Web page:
Ironically, if I remember correctly, someone on another forum said octane booster may actually not be good for the car, although I am sure that is more of an issue if it is used on a regular basis, as opposed to using it once in an emergency, if that poster's claim is true in the first place.
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Postby wicked1 on Mon May 31, 2004 2:14 pm

Run anything less than 93 octane in me and brothers Trans Am will blow the head gasket at best. Very high compression race engine :) but in a stock car I wouldnt worry too much. My Corvettes required premium fuel too and I tried running 87 octane in them before and they knocked and soounded bad. 1 time experience.
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Postby JamieW on Mon May 31, 2004 2:47 pm

No, I was amused thinking that high octane can cause more harm than good. Didn't know it was an urban myth. Thanks. Now I go yell at Darrel.
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Postby jase on Tue Jun 01, 2004 6:39 am

Well actually, using a high-octane fuel in a low-compression engine can cause damage over time; unburnt fuel may escape through the exhaust system and damage the catalytic converter. So no damage to the engine itself, but a potential $300 bill down the line come emissions test day.
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Postby pranav81 on Tue Jun 01, 2004 2:05 pm

I guess one time with normal fuel wont damage it.And as Ian said,it's a BMW.


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Postby jase on Tue Jun 01, 2004 2:11 pm

Ah BMW. Well then yes, of course it'll do no damage.

Great British Rover on the other hand, blown head gasket, probably a snapped cam-belt, oil all over the engine bay, pistons all bent, probably knocking itself off its mountings and twisting the chassis. All within 30 yards of leaving the forecourt......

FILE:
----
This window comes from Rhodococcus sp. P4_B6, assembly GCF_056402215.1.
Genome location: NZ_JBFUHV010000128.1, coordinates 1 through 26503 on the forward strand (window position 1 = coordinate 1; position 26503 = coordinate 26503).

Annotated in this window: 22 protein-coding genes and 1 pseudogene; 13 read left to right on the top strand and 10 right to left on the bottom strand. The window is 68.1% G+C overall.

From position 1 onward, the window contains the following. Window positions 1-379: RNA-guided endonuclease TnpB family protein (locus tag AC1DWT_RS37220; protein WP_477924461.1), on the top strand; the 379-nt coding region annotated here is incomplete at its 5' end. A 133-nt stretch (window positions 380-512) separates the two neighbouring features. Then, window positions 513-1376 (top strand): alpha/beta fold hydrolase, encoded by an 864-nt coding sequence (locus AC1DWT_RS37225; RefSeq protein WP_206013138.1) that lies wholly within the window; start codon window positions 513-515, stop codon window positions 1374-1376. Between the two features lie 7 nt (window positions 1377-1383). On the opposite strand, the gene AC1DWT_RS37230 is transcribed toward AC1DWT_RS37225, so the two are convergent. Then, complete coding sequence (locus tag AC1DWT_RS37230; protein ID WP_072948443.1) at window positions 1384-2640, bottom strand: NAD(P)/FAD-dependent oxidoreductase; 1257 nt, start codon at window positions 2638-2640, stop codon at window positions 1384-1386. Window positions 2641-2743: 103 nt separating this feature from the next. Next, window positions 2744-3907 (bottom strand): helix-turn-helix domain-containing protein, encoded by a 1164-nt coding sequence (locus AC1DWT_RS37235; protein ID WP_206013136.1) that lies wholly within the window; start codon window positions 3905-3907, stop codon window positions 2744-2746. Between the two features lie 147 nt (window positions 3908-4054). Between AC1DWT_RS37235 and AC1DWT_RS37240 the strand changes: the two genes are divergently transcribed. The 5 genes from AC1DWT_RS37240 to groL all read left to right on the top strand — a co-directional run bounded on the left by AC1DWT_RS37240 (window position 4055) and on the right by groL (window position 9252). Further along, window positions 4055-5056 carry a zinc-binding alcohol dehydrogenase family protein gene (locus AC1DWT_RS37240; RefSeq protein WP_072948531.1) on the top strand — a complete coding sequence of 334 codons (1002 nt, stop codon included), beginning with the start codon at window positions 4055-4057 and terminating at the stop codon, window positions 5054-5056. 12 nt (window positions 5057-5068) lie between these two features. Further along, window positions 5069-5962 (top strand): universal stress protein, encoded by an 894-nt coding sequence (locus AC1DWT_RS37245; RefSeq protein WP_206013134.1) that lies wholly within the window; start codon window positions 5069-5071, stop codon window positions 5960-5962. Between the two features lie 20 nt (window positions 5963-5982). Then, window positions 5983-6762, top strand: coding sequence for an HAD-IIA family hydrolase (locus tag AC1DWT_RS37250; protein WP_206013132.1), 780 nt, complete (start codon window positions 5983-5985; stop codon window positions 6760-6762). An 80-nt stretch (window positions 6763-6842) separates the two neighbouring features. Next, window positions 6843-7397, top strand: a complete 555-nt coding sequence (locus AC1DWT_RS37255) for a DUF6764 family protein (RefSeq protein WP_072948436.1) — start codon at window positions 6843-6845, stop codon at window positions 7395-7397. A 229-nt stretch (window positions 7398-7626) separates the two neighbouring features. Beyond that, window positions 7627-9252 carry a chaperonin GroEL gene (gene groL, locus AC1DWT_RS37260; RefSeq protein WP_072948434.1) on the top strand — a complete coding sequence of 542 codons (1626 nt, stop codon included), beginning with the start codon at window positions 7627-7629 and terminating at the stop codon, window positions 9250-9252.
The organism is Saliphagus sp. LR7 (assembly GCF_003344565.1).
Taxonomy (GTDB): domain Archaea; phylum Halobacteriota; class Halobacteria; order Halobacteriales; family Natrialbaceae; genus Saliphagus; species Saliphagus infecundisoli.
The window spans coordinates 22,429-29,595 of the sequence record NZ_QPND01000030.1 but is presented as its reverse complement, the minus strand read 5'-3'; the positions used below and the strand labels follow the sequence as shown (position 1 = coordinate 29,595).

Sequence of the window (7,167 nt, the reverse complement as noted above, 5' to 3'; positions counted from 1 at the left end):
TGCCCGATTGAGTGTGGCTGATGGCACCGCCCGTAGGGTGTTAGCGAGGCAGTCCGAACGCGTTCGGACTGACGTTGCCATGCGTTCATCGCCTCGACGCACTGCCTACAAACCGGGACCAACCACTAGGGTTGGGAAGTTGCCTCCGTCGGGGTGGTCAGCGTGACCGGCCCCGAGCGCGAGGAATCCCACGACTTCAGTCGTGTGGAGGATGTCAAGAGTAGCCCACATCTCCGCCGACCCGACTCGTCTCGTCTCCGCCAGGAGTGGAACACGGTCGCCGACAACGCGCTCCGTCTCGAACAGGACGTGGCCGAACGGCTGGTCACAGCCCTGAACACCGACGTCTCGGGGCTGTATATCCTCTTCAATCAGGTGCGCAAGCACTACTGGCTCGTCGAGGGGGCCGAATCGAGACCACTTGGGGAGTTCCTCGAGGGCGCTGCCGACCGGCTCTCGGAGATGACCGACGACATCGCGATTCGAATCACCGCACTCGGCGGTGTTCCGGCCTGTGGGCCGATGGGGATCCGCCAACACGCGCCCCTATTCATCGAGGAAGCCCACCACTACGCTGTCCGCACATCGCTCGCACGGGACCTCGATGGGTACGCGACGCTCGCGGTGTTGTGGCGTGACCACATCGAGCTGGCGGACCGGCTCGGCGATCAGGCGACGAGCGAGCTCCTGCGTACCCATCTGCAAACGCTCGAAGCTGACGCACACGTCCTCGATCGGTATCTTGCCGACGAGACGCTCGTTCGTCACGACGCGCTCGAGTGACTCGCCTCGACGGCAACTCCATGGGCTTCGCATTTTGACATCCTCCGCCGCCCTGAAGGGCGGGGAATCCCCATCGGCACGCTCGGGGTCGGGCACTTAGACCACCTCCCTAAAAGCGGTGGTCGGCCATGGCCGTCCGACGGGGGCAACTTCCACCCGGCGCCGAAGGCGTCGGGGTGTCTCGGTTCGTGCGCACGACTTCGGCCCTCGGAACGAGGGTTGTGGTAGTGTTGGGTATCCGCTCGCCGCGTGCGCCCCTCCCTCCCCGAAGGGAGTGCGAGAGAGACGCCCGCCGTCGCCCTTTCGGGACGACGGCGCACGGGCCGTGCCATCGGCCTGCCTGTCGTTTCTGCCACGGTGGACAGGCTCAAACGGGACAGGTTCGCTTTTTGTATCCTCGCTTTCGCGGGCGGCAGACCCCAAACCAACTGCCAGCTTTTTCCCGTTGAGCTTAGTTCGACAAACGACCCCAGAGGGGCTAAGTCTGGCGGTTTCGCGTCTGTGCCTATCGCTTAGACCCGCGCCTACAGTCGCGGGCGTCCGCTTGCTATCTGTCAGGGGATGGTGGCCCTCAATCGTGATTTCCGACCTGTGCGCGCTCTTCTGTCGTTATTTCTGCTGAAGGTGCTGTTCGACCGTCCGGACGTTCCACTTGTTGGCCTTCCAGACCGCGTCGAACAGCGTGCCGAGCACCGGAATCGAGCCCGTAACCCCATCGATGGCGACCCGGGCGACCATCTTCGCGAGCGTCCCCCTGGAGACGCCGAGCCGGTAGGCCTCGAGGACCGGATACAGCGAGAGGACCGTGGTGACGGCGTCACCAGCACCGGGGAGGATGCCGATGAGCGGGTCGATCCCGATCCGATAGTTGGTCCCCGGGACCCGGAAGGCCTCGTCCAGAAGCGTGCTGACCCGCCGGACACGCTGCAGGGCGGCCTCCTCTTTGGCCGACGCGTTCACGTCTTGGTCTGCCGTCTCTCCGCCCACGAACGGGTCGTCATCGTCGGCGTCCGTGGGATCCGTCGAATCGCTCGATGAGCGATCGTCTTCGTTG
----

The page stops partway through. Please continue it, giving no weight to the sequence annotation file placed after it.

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Postby pranav81 on Tue Jun 01, 2004 2:32 pm

jase wrote:Ah BMW. Well then yes, of course it'll do no damage.

Great British Rover on the other hand, blown head gasket, probably a snapped cam-belt, oil all over the engine bay, pistons all bent, probably knocking itself off its mountings and twisting the chassis. All within 30 yards of leaving the forecourt......



Well,I really dont think it will do damage in a short round,not except you use kerosene instead of petrol. :wink:


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Postby rumptis on Fri Jun 04, 2004 5:31 pm

one tank of gas like that won't hurt it, it will hurt your Performance though. If I put cheap crap in my 1998 Z28 I can tell a huge difference.

Just go to a Autoparts Store and get some Octane Booster that will fix you up.
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Postby wicked1 on Fri Jun 04, 2004 7:10 pm

not to go into a very long winded post but octane booster in a bottle is worthless to octane ratings.They work by cleaning the combustion chamber therefore removing carbon buildup which holds hot spots which may help lower chance of detonation. To truly raise the octane of fuel one must add lacquer thinner (Toluene) at a rate of 8 to 10 ounces per gallon of 93 octane gas to get right at 100 octane. You can buy generic laquer thinner at Auto Zone for about 4 bucks a gallon.This is how most people do it at the track with us as race fuel contains lead and is around $5-6 a gallon for 104 octane.As you can see once again another snake oil product out there. There is no way a 12 oz bottle of octane boost will raise your cars entire tank of fuel even 1 point yet alone 104+ as claimed by some.